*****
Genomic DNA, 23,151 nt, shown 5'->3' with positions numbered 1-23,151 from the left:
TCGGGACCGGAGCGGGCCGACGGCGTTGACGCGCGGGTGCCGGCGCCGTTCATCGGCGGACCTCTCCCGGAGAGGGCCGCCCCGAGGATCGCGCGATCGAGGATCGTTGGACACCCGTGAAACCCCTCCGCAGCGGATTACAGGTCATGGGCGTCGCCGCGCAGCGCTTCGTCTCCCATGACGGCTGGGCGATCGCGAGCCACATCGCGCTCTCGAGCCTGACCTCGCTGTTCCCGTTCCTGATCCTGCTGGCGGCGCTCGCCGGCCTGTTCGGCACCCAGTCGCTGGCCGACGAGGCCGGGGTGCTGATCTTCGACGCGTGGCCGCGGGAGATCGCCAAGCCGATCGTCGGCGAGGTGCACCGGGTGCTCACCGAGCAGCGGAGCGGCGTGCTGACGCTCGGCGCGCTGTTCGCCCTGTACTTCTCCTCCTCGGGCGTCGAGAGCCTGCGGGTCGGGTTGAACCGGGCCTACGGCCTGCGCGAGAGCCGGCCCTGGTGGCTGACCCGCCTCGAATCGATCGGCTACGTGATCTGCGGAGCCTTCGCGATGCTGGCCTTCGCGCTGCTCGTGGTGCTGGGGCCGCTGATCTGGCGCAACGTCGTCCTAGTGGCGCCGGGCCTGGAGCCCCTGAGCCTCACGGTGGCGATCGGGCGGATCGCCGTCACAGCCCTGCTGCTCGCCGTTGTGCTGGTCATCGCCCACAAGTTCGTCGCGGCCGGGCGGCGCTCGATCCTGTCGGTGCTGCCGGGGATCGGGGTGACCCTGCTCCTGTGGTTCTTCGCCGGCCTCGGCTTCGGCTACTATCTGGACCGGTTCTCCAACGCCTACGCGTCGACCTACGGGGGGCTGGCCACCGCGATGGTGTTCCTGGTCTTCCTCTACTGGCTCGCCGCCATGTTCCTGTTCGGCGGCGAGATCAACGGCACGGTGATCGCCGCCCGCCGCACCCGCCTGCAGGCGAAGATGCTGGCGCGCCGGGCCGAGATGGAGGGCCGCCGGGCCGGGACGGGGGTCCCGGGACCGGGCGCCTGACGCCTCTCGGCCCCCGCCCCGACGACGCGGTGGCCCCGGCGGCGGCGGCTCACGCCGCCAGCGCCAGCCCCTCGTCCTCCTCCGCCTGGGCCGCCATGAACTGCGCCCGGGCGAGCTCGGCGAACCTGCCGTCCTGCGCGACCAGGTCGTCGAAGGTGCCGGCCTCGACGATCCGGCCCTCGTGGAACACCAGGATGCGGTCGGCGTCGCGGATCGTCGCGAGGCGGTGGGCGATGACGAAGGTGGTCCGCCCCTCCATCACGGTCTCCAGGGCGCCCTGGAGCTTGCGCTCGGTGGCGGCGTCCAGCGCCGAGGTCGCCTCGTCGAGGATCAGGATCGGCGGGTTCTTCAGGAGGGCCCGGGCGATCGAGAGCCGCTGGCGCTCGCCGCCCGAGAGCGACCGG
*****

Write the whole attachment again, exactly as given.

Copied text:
Genomic DNA, 23,151 nt, shown 5'->3' with positions numbered 1-23,151 from the left:
TCGGGACCGGAGCGGGCCGACGGCGTTGACGCGCGGGTGCCGGCGCCGTTCATCGGCGGACCTCTCCCGGAGAGGGCCGCCCCGAGGATCGCGCGATCGAGGATCGTTGGACACCCGTGAAACCCCTCCGCAGCGGATTACAGGTCATGGGCGTCGCCGCGCAGCGCTTCGTCTCCCATGACGGCTGGGCGATCGCGAGCCACATCGCGCTCTCGAGCCTGACCTCGCTGTTCCCGTTCCTGATCCTGCTGGCGGCGCTCGCCGGCCTGTTCGGCACCCAGTCGCTGGCCGACGAGGCCGGGGTGCTGATCTTCGACGCGTGGCCGCGGGAGATCGCCAAGCCGATCGTCGGCGAGGTGCACCGGGTGCTCACCGAGCAGCGGAGCGGCGTGCTGACGCTCGGCGCGCTGTTCGCCCTGTACTTCTCCTCCTCGGGCGTCGAGAGCCTGCGGGTCGGGTTGAACCGGGCCTACGGCCTGCGCGAGAGCCGGCCCTGGTGGCTGACCCGCCTCGAATCGATCGGCTACGTGATCTGCGGAGCCTTCGCGATGCTGGCCTTCGCGCTGCTCGTGGTGCTGGGGCCGCTGATCTGGCGCAACGTCGTCCTAGTGGCGCCGGGCCTGGAGCCCCTGAGCCTCACGGTGGCGATCGGGCGGATCGCCGTCACAGCCCTGCTGCTCGCCGTTGTGCTGGTCATCGCCCACAAGTTCGTCGCGGCCGGGCGGCGCTCGATCCTGTCGGTGCTGCCGGGGATCGGGGTGACCCTGCTCCTGTGGTTCTTCGCCGGCCTCGGCTTCGGCTACTATCTGGACCGGTTCTCCAACGCCTACGCGTCGACCTACGGGGGGCTGGCCACCGCGATGGTGTTCCTGGTCTTCCTCTACTGGCTCGCCGCCATGTTCCTGTTCGGCGGCGAGATCAACGGCACGGTGATCGCCGCCCGCCGCACCCGCCTGCAGGCGAAGATGCTGGCGCGCCGGGCCGAGATGGAGGGCCGCCGGGCCGGGACGGGGGTCCCGGGACCGGGCGCCTGACGCCTCTCGGCCCCCGCCCCGACGACGCGGTGGCCCCGGCGGCGGCGGCTCACGCCGCCAGCGCCAGCCCCTCGTCCTCCTCCGCCTGGGCCGCCATGAACTGCGCCCGGGCGAGCTCGGCGAACCTGCCGTCCTGCGCGACCAGGTCGTCGAAGGTGCCGGCCTCGACGATCCGGCCCTCGTGGAACACCAGGATGCGGTCGGCGTCGCGGATCGTCGCGAGGCGGTGGGCGATGACGAAGGTGGTCCGCCCCTCCATCACGGTCTCCAGGGCGCCCTGGAGCTTGCGCTCGGTGGCGGCGTCCAGCGCCGAGGTCGCCTCGTCGAGGATCAGGATCGGCGGGTTCTTCAGGAGGGCCCGGGCGATCGAGAGCCGCTGGCGCTCGCCGCCCGAGAGCGACCGG